From: Dace (email@example.com)
Date: Wed 09 Nov 2005 - 22:37:10 GMT
> At 23:14 07/11/2005, Dace wrote:
> >As I've already pointed out, we're not talking about a gap here. We're
> >talking, literally, about the *whole* picture. Even regarding a single
> >cell, you can't explain the whole, only bits and pieces,
> But the bits and pieces get more and more extensive every year, every
> every day. Your God-of-the-gaps argument relies on claiming that the bits
> pieces are of trivial size compared to the whole, so you have a large gap
> point to and shout "God", or rather "field" in your case. Your assessment
> size of that gap is based on an absense of knowledge of modern biology and
> what it has achieved over the last decades.
Your bits and pieces will never add up to a coherent whole. You can't
explain, starting from molecules, how order is maintained over time at the
level of organelles and cells. What ought to happen to the cell at any
given moment is precisely what does happen when it dies-- disintegration.
Why doesn't it all disintegrate? What's holding it all together? This is
where life comes in, not as a vital force but the simply the self-existence
of the whole. It's the whole that lives, not the bits and pieces. It's the
living whole that organizes the bits, not the other way around.
Reductionistic biology cannot explain life. It can only explain what life
would be like if it were actually machinery. In the effort to explain life,
as opposed to mechanisms masquerading as life, we have no choice but to
posit two things: field and memory. We must have holistic coordination of
disparate activities, and we must have memory to guide the field. You have
yet to offer any reason as to why a memory-based morphogenetic field is
impossible. Since the memory/field hypothesis is the only hypothesis that
can explain the basic features of life, including our own experience of
being alive, the burden is on you to explain why it's impossible.
Your fundamental confusion is to believe that the dominant theory is the
default theory. It is not. The default theory is the one that takes life
on its own terms, not the one that substitutes life with machinery and
explains that instead. That the mass of researchers subscribes to the
artificial theory rather than the natural one only goes to show the power of
the machine-meme over modern consciousness.
You must explain why there cannot be a memory-based morphogenetic field.
What principles of existence are violated by such a field?
> >You can't explain how
> >the order of a cell follows from the order of its components. You've
> >been able to explain this, and you never will. No progress will ever be
> >made toward explaining this for the very simple reason that the
> >of a cell are not ordered.
> But they are. Hans Krebs, among others, knew by the 1930s that this was
I'm referring to the ultimate, molecular components of the cell, not
> >If the evidence
> >shows they're right, reductionists assume the evidence is legitimate. If
> >the evidence shows they're wrong, they assume the samples have been
> >contaminated. They feel justified in doing this because they already know
> >they're right in advance of any and all evidence. There *must* be an
> >underlying mechanism accounting for every process in the body. This is no
> >different than a creationist saying there *must* be a transcendent design
> >underlying every process in the body.
> Oh no, the big difference is that scientists can demonstrate mechanism,
> creationists can't demonstrate God - and you can't demonstrate spooky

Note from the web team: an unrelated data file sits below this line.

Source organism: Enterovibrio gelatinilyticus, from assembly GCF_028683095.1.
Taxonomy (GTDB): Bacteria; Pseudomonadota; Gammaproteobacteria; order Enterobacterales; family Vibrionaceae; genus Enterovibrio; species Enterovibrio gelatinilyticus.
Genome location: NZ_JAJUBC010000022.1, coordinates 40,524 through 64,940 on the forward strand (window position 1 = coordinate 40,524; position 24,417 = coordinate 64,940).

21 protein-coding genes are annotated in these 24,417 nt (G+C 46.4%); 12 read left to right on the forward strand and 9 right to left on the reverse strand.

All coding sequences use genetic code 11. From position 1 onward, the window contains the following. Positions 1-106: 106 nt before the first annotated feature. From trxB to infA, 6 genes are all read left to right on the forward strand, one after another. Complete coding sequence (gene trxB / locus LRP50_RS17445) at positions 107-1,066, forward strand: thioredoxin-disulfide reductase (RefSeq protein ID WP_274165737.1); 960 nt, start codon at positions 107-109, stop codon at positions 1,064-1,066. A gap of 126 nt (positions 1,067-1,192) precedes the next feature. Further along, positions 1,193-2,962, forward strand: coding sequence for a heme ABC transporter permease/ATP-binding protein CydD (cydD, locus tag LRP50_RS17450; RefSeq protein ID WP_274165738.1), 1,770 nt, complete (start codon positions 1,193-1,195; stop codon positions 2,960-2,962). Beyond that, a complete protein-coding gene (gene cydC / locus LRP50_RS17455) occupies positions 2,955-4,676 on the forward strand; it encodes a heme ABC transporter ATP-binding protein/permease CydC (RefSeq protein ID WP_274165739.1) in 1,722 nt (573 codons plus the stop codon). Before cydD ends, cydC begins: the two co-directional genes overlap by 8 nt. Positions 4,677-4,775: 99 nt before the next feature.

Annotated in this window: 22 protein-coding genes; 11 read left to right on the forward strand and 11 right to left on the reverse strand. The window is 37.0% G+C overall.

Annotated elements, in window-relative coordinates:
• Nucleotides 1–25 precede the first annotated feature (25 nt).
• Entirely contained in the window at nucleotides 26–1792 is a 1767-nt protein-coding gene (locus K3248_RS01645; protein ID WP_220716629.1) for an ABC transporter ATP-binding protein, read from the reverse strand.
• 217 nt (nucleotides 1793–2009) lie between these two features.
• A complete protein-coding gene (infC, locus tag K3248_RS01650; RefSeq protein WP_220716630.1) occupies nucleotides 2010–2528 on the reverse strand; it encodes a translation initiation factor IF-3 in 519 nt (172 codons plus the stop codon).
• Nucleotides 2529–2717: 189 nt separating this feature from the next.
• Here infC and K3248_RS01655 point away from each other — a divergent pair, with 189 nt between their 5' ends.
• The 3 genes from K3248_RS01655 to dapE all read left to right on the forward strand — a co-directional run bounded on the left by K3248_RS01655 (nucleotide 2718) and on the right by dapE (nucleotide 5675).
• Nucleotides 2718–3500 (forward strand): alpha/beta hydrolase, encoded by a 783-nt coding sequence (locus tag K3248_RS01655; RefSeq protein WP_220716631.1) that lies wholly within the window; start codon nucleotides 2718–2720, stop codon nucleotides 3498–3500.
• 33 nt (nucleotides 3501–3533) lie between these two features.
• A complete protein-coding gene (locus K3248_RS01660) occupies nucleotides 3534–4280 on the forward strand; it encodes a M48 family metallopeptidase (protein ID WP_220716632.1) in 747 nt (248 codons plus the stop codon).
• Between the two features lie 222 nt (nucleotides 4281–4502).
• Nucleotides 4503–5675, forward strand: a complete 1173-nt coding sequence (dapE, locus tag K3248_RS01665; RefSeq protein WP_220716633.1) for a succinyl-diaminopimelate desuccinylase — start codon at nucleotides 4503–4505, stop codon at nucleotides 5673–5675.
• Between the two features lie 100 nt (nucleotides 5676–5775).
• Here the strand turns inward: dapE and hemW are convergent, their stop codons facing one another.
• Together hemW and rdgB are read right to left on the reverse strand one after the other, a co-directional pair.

Your use of the word "spooky" demonstrates that your mind is already made
up. This is no different than the reaction Faraday received when he
proposed the concept of electromagnetic fields. He was written off as a
crank. No one believed him until Maxwell proved it mathematically. Since
Goodwin, we have the mathematics of morphogenetic fields as well. The
difference is that Maxwell's math points to essentially timeless principles,
while Goodwin's math can only show what has come about through historical
contingency. There are no universal laws governing the forms of organisms.
Unlike electromagnetic fields, morphogenetic fields evolve. The other
difference is that electromagnetism is based on charge, whereas
morphogenesis is based on form. But fundamentally they're the same.
There's no reason to call one "spooky" but not the other. Niether can be
directly detected but are inferred based on what we can observe.
> >This doesn't contradict my statement. The mechanical function of genes,
> >rather than setting up the mechanical construction of organs, merely
> >a trait possessed by them, such as left-right polarity.
> No, in this case the empirical evidence is well against you. The polarity
> are expressed long before any organs start to form. Polarity is prior to
> organogenesis, so there are no organs to "possess" any traits.
Naturally left-right polarity is established prior to the emergence of the
organ. Point being that genes can account for a superficial trait but not
its fundamental organization.
> > > Many thousands of scientists who have done cell culture over the last
> > > will tell you that resistance to compunds added to flasks does not
> > > the other flasks. I personally have done many hundreds of similar
> > > (in the mid-90s). What Hill proposes is just absurd.
> >How would you know whether or not one culture is influencing a physically
> >separated culture unless you directly tested for it?
> That's what I'm saying. I have. And so have thousands of other scientists
> cell culture experiments. Setting up a negative control flask is a
standard part of
> the procedure. What Hill is seeing is contamination of his negative
> this effect was real, other people elsewhere would have seen it by now.
I'll see if I can pass on your comments to Hill. If he responds, I'll let
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